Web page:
Sports Medicine

, Volume 31, Issue 8, pp 583–589

Plasma Leptin and Exercise

Recent Findings
Leading Article

DOI: 10.2165/00007256-200131080-00003

Cite this article as:
Hickey, M.S. & Calsbeek, D.J. Sports Med (2001) 31: 583. doi:10.2165/00007256-200131080-00003


The cloning of murine and human obese genes in 1994, and the subsequent identification that the product of the obese gene, leptin, is secreted from adipose tissue, stimulated a tremendous amount of interdisciplinary interest in adipose tissue endocrinology and the potential role of this tissue in the regulation of energy balance. Exercise, with concomitant changes in fuel flux, systemic hormone levels and energy expenditure, may contribute to the regulation of plasma leptin levels and presumably, leptin action. The initial work characterising the leptin-exercise relationship was equivocal. Cross-sectional studies provided some mixed evidence regarding the relationship between aerobic capacity or habitual physical activity and plasma leptin.

In contrast, studies on acute bouts of exercise and exercise training interventions have, with few exceptions, suggested that exercise does not alter systemic leptin independent of changes in fat mass. In general, these studies did not carefully control for energy balance, and sampled only a single fasting plasma leptin level. Two recent studies utilising experimental designs in which energy balance was controlled and 24-hour profiles of plasma leptin were determined have provided the most compelling evidence to date of the interaction between exercise, energy balance and systemic leptin in humans. These studies provide a clear explanation for the apparent lack of an acute effect of exercise on systemic leptin and underscore the importance of clearly defining the balance between energy intake and energy expenditure when studying the physiology of leptin. The aim of this brief review is to provide an overview of the interaction between energy expenditure during physical activity and systemic leptin level. Special emphasis will be placed on those studies in which energy intake/balance was carefully controlled.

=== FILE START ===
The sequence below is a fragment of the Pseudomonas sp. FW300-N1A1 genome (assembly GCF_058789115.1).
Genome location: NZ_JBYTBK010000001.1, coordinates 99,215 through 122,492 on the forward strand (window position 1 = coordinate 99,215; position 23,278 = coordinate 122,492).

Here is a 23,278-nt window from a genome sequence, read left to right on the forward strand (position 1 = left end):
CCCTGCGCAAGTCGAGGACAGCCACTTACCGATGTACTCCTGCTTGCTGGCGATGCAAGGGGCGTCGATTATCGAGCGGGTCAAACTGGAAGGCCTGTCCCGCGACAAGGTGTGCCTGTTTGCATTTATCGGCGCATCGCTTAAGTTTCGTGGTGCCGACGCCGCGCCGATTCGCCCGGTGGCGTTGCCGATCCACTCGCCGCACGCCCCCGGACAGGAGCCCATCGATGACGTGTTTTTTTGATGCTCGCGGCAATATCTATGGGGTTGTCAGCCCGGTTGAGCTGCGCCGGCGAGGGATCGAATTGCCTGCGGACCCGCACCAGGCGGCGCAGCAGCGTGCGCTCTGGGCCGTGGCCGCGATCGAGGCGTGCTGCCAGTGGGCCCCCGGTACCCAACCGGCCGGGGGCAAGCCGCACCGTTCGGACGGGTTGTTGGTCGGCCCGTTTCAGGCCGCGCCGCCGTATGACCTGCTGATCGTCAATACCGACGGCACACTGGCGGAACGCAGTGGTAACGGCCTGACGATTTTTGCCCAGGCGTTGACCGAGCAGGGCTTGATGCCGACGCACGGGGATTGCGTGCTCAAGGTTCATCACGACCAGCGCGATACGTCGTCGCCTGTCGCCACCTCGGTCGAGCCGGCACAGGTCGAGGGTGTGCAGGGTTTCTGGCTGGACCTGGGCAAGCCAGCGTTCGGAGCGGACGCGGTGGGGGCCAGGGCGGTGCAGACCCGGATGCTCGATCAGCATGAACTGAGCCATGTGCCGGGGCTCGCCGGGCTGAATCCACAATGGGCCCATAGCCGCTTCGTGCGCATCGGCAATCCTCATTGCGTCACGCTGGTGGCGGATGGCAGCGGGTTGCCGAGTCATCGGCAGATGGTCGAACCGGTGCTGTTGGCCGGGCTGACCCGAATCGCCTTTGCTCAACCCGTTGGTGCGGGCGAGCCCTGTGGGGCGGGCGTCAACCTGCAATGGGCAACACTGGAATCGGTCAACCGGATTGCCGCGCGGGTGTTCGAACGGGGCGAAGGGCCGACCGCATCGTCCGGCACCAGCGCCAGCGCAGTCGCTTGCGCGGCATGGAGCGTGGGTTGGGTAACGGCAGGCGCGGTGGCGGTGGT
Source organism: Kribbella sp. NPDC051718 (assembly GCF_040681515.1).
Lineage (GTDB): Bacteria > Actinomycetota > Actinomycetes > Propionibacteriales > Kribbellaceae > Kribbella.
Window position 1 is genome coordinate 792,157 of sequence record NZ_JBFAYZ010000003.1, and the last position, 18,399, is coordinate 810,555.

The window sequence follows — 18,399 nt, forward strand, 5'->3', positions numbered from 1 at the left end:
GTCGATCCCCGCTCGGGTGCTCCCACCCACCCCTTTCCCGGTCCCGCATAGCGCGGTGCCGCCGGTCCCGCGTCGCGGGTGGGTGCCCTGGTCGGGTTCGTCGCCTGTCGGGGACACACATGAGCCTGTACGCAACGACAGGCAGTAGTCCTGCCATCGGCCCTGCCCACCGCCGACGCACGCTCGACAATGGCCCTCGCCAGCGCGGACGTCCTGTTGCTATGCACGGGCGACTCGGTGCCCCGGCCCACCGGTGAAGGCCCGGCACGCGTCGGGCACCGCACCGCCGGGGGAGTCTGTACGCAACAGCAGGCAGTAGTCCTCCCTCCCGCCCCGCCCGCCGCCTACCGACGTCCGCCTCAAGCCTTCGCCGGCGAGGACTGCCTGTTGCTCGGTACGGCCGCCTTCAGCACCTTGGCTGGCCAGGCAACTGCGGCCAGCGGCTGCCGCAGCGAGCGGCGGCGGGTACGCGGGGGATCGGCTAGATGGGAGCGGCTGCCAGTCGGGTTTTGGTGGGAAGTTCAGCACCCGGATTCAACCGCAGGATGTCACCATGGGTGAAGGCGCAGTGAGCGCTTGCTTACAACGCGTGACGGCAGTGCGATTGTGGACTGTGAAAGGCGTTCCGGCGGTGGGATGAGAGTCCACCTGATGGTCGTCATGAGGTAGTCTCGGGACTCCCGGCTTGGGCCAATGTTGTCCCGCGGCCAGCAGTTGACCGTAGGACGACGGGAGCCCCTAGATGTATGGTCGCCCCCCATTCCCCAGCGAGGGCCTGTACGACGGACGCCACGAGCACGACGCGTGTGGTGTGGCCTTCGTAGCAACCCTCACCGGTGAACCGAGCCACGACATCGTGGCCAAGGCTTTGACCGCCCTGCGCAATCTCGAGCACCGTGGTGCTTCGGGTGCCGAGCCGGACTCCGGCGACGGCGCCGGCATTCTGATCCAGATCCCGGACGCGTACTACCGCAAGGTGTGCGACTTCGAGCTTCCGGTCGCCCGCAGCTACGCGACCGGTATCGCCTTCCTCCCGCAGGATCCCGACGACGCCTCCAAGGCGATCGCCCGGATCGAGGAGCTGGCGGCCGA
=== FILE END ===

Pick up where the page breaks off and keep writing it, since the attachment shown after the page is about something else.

Copyright information

© Adis International Limited 2001

Authors and Affiliations

  1. 1.Departments of Health and Exercise Science, Physiology, and Food Science and Human NutritionColorado State UniversityFort CollinsUSA
  2. 2.Department of PhysiologyColorado State UniversityFort CollinsUSA